Learning to accept user downloads
If users are driving the adoption of Internet applications -- making tools such as Adobe Reader, Mozilla Firefox, Apple Safari, iTunes, Flash, instant messaging, and so on de facto corporate standards -- what does that mean for IT?
"Certain organizations look the other way … [with] a 'don't ask, don't tell' policy," Gartner's Valdes says. "A few -- a very few -- embrace this new world."
The city of Brampton, Ontario, is one of those very few.Chris Moore, an IT consultant who was CIO of Brampton until just last month, says IT must provide users the tools they need. "Firefox, iTunes, and others are in use where there is a clear business need. Unless you are in a paramilitary environment where people follow the orders of the authorities, it's best to make allowances in the interest of productivity," he recommends. "If you don't, then you are more of a cop and less of an enabler."
Being an enabler does not mean that IT just sits idly by, however. "You don't necessarily want to open the kimono and say, 'Everybody should be downloading consumer tools,' but you do have to look at why it's happening," says Matt Brown, a principal analyst at Forrester.
In Brampton's case, if unsanctioned applications are not causing problems operationally, IT leaves them alone. "But if we encountered one that caused problems, then we would run it through the integration lab to try and resolve it," Moore says. "If it is unresolvable, then we look for a friendly functional equivalent."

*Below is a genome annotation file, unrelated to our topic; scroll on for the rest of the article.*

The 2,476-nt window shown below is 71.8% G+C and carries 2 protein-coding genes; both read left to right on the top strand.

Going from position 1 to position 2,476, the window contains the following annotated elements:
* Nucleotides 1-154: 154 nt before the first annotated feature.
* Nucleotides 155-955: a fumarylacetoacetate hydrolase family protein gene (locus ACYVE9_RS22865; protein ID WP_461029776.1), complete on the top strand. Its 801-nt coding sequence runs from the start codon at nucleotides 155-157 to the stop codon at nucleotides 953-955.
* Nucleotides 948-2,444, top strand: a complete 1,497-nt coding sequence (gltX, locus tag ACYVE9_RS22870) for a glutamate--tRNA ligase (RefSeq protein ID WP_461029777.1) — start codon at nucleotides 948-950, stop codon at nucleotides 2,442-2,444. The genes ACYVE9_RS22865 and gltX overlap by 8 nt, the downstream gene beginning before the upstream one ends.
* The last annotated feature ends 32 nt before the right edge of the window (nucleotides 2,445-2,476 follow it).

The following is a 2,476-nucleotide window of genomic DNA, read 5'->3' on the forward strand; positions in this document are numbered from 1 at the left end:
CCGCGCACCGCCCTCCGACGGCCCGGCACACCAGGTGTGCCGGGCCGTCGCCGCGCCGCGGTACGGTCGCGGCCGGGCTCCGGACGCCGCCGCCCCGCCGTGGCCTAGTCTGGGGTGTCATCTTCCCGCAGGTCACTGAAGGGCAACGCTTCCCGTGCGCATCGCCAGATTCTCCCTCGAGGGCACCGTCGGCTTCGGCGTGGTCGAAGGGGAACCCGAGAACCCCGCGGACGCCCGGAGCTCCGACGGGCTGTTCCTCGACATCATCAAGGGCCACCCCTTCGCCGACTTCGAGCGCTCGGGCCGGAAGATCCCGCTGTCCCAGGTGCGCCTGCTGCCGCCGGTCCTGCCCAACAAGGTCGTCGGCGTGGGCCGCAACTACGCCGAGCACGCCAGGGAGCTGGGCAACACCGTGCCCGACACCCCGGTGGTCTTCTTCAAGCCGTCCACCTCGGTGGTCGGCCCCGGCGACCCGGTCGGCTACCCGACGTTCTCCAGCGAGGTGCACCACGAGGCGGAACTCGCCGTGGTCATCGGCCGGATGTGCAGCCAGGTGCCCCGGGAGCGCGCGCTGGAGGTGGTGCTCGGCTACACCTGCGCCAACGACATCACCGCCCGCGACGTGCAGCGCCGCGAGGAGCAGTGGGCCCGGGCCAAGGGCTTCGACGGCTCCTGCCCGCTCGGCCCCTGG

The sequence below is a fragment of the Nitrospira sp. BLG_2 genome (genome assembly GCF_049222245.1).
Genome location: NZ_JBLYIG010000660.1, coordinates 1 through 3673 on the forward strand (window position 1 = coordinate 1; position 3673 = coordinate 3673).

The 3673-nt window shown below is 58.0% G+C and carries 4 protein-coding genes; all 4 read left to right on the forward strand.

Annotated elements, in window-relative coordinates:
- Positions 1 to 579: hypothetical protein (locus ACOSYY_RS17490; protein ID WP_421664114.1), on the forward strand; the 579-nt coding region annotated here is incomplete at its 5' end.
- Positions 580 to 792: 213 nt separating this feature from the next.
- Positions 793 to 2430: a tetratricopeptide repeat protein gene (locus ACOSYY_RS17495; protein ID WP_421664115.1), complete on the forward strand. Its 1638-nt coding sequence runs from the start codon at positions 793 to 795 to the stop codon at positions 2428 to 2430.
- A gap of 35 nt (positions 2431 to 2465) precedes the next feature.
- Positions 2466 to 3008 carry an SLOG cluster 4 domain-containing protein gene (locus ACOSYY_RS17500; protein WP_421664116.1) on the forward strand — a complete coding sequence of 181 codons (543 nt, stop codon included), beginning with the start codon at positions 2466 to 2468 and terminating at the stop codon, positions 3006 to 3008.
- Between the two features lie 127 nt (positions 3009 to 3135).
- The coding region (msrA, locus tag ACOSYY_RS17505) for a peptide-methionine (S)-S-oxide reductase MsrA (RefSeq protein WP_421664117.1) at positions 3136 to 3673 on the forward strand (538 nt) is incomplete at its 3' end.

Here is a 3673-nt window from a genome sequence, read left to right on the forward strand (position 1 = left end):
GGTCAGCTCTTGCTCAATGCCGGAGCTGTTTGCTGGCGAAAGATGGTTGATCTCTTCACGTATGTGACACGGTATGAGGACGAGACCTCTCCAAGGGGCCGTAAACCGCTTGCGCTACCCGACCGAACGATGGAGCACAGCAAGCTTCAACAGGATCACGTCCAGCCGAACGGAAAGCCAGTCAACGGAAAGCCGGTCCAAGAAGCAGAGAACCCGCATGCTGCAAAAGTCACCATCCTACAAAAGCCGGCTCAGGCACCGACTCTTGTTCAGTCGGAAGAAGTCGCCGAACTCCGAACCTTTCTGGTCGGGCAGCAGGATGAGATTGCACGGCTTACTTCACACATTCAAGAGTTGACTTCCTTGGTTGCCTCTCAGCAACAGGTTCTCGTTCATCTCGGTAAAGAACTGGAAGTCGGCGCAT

Bringing in user downloads into the IT management strategy
"As an IT manager, you don't want to paralyze your users," says Erich Umar, vice president of service delivery management at the American Stock Exchange. But being able to control such applications "is hugely important," he adds. "There's a huge benefit for IT managers to be able to handle those applications."
IT also has "to bring those rogue applications into account in your troubleshooting process," Umar says. If IT stays on top of tracking and managing those assets, it is better prepared to handle problems that arise, such as when a help desk call comes in. Otherwise, "you can wind up sitting there trying to troubleshoot the wrong problem."
And security should never be compromised. "You put processes in place to very quickly determine which applications will expose the company to high levels of risk, and dispose of those. And then you can allow the programs that don't," Forrester's Brown says.
One possible approach to securing the business environment while allowing user-downloaded apps is to tap into virtualization. "I'd look toward using virtualization on the desktop to 'sandbox' consumer IT," says Michael Cote, an analyst at RedMonk. "The IT department can spend less time on each app but hopefully benefit from the faster innovation that consumer apps usually have."
All of this, quite naturally, sparks the question of exactly what IT's role ought to be in making users aware of the tools at their disposal. "IT should be put in a position to educate the organization about what's new and what's available to users," Brown says. That is essentially what the most technologically savvy companies are already doing.